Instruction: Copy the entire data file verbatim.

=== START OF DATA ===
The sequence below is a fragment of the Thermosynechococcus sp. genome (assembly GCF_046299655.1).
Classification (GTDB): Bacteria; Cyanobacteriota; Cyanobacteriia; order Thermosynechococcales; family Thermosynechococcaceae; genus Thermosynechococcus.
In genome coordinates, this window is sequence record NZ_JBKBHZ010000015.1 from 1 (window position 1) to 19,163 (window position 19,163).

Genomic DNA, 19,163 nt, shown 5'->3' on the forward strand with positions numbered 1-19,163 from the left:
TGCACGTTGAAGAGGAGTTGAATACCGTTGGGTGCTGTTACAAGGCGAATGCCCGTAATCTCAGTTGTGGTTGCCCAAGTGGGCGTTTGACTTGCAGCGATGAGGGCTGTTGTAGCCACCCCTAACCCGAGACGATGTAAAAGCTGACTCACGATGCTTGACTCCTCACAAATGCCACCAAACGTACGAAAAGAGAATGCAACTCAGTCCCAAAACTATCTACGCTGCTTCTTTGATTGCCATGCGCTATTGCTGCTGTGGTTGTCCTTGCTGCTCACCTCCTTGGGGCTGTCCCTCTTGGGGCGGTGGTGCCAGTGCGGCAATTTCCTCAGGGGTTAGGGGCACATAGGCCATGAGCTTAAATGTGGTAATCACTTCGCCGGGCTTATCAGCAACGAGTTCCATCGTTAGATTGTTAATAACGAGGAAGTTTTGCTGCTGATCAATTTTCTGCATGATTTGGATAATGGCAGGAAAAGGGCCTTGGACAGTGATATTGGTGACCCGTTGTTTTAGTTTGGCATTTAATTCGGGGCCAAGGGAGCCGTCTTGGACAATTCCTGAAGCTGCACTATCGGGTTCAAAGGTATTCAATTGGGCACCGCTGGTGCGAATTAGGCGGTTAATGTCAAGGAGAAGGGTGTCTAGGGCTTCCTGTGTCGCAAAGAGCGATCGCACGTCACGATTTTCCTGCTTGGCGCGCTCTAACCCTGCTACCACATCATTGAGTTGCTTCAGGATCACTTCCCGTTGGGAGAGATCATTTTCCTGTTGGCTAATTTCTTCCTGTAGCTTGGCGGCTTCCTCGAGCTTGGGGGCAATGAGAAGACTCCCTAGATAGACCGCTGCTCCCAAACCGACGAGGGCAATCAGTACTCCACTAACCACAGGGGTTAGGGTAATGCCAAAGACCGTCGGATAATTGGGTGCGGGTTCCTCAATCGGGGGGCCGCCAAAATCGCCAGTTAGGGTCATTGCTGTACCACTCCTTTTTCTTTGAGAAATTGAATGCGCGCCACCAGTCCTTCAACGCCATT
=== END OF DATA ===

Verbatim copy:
The sequence below is a fragment of the Thermosynechococcus sp. genome (assembly GCF_046299655.1).
Classification (GTDB): Bacteria; Cyanobacteriota; Cyanobacteriia; order Thermosynechococcales; family Thermosynechococcaceae; genus Thermosynechococcus.
In genome coordinates, this window is sequence record NZ_JBKBHZ010000015.1 from 1 (window position 1) to 19,163 (window position 19,163).

Genomic DNA, 19,163 nt, shown 5'->3' on the forward strand with positions numbered 1-19,163 from the left:
TGCACGTTGAAGAGGAGTTGAATACCGTTGGGTGCTGTTACAAGGCGAATGCCCGTAATCTCAGTTGTGGTTGCCCAAGTGGGCGTTTGACTTGCAGCGATGAGGGCTGTTGTAGCCACCCCTAACCCGAGACGATGTAAAAGCTGACTCACGATGCTTGACTCCTCACAAATGCCACCAAACGTACGAAAAGAGAATGCAACTCAGTCCCAAAACTATCTACGCTGCTTCTTTGATTGCCATGCGCTATTGCTGCTGTGGTTGTCCTTGCTGCTCACCTCCTTGGGGCTGTCCCTCTTGGGGCGGTGGTGCCAGTGCGGCAATTTCCTCAGGGGTTAGGGGCACATAGGCCATGAGCTTAAATGTGGTAATCACTTCGCCGGGCTTATCAGCAACGAGTTCCATCGTTAGATTGTTAATAACGAGGAAGTTTTGCTGCTGATCAATTTTCTGCATGATTTGGATAATGGCAGGAAAAGGGCCTTGGACAGTGATATTGGTGACCCGTTGTTTTAGTTTGGCATTTAATTCGGGGCCAAGGGAGCCGTCTTGGACAATTCCTGAAGCTGCACTATCGGGTTCAAAGGTATTCAATTGGGCACCGCTGGTGCGAATTAGGCGGTTAATGTCAAGGAGAAGGGTGTCTAGGGCTTCCTGTGTCGCAAAGAGCGATCGCACGTCACGATTTTCCTGCTTGGCGCGCTCTAACCCTGCTACCACATCATTGAGTTGCTTCAGGATCACTTCCCGTTGGGAGAGATCATTTTCCTGTTGGCTAATTTCTTCCTGTAGCTTGGCGGCTTCCTCGAGCTTGGGGGCAATGAGAAGACTCCCTAGATAGACCGCTGCTCCCAAACCGACGAGGGCAATCAGTACTCCACTAACCACAGGGGTTAGGGTAATGCCAAAGACCGTCGGATAATTGGGTGCGGGTTCCTCAATCGGGGGGCCGCCAAAATCGCCAGTTAGGGTCATTGCTGTACCACTCCTTTTTCTTTGAGAAATTGAATGCGCGCCACCAGTCCTTCAACGCCATT